In Paris Van Gogh's brother, Theo patronized him. He took him to his house and presented him to the painters. In the workshop of the artist traditionalist Fernand Cormon, he got acquainted with Toulouse-Lautrec, Emile Bernard, and Louis Anquetin. The artist was greatly impressed by the creative work of the impressionists and postimpressionists. In Paris, he became addicted to drinking the absinthe and even painted the still life on this subject.
The Parisian period (1986-1988) was the most saturated and resultative. The artist enriched his collection with 230 works. It was the time of searching for the necessary technique and research of the innovative tendencies of the modern painting. The artist formed the new view on the painting. His realistic approach was changed for the new manner developing towards the impressionism and postimpressionism what was reflected in his still-life with the flowers and landscapes.
The brother presented Vincent to the eminent representatives of this genre: Camille Pissarro, Claude Monet, Pierre Auguste Renoir, and others. With his friends who were artists he often organized open-air. His palette was getting brighter, and with time he began to have a lot of colors what was characteristic for his creative works during the last years.
In Paris Van Gogh led active social life visited the same places which his brothers did. In Tambourine he even had a short love affair with its host Agostina Segatori who once posed for Degas. He painted the portrait behind the small table in the cafe and a couple of ''nude'' works. The shop of Tanga’s father where there were sold the paints and other materials for the artists were on sale became one more place for their meetings. Here, as well as in many other similar spaces, the artists exposed their paintings.
There was formed "Petit Boulevard" artists group which united Van Gogh and his companions who hadn’t reached the peaks of the masters of "Grande Boulevard" – more famous and recognized artists. The competitive spirit and tension which reigned in the Parisian society of that period became intolerable for the impulsive and uncompromising artist. He initiated disputes, quarrels and decided to leave the capital.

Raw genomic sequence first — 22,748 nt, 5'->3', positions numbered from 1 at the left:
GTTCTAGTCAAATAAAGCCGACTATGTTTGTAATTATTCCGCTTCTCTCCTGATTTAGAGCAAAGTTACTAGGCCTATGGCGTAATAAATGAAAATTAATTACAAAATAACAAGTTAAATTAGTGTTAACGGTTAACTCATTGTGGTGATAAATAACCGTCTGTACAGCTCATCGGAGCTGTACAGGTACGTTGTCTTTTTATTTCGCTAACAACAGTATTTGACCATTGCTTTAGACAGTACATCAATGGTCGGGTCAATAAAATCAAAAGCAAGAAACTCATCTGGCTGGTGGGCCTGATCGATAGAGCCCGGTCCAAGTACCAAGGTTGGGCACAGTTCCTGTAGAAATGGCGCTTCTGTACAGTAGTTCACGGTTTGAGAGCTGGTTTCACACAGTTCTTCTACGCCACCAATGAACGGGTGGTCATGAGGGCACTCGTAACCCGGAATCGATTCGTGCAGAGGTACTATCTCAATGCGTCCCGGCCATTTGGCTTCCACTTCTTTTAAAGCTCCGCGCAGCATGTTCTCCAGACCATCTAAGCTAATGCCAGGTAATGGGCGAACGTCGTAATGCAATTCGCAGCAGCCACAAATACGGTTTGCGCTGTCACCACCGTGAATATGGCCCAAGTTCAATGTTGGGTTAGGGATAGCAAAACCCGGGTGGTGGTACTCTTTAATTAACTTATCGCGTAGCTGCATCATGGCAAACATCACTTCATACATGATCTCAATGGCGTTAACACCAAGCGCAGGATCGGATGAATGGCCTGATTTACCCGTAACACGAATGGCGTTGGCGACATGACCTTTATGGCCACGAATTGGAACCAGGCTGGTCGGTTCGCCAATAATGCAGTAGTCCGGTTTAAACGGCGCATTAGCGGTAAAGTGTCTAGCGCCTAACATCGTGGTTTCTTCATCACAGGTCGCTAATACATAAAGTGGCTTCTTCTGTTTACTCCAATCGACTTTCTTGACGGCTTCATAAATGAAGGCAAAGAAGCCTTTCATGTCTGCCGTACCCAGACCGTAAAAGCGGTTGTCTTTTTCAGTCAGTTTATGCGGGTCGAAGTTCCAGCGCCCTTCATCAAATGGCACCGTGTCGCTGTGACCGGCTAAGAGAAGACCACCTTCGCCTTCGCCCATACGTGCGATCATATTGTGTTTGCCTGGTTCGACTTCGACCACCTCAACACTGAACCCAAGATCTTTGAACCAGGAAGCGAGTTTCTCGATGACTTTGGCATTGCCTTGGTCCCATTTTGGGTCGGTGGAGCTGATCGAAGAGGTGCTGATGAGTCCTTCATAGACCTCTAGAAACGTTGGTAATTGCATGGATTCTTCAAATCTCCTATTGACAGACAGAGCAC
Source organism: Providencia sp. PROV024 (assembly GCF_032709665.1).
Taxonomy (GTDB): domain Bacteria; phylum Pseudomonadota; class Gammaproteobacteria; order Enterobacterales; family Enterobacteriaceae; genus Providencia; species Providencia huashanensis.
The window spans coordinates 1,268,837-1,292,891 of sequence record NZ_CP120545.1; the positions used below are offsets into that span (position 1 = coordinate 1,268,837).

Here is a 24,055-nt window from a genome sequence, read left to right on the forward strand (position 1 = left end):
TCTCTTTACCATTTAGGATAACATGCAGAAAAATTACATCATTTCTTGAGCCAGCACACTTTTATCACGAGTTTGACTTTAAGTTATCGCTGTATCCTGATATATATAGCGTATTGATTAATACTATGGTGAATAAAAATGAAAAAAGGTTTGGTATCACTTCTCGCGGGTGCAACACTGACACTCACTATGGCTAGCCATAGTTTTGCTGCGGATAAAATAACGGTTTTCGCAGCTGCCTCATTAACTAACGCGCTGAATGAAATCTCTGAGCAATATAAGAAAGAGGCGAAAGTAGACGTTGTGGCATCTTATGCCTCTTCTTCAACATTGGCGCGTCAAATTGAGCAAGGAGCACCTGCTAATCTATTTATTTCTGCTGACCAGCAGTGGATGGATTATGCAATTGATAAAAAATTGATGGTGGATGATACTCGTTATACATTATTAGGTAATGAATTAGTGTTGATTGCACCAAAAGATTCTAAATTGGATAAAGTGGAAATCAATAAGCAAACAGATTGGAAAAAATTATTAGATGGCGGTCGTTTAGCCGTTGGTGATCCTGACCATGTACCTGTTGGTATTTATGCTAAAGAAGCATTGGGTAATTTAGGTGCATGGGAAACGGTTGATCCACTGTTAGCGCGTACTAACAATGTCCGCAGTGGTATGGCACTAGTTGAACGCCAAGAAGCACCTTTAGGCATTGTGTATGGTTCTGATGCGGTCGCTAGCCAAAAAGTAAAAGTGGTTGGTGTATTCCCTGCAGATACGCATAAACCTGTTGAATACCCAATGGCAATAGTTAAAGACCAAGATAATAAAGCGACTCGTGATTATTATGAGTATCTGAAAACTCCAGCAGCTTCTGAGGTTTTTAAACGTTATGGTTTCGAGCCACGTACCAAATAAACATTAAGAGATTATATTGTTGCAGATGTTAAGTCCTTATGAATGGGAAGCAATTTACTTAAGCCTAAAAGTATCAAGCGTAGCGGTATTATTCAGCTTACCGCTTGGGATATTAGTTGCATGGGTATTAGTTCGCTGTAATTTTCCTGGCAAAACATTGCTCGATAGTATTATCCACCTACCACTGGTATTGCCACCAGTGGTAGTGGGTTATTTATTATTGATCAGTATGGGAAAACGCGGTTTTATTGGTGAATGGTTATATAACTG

The cut-off of the ear
In February 1888 he set off to Provence and fell in love with it. Theo sponsored his brother, sending him 250 francs per month. In return, Vincent sent his pictures to his brother. Vincent rented four rooms in the hotel, ate in the cafes which owners became his friend and posed for his paintings.
When spring o arrived, the artist was enchanted and captivated by the blossoming trees lighted by the southern sun. He was delighted with the bright colors and transparency of the air. The artist left the ideas of the impressionism step by step, but he was still committed to the light palette and open airs. In his paintings there prevailed the yellow color which acquired the special shine which came from the depth.
To have a possibility to work at night in the open air, he fixed the candles on his hat and his sketchbook. In such a way he lighted his workplace. The artist painted Starry Night Over the Rhone and The Night Café in such a way. The arrival of Paul Gauguin whom Vincent repeatedly invited to come to Arles became the significant event in the artist’s life. Enthusiastic and fruitful co-residence came to an end because of the quarrel and their break-up. Self-confident, pedantic Gauguin was a complete opposite to unfocused and anxious Van Gogh.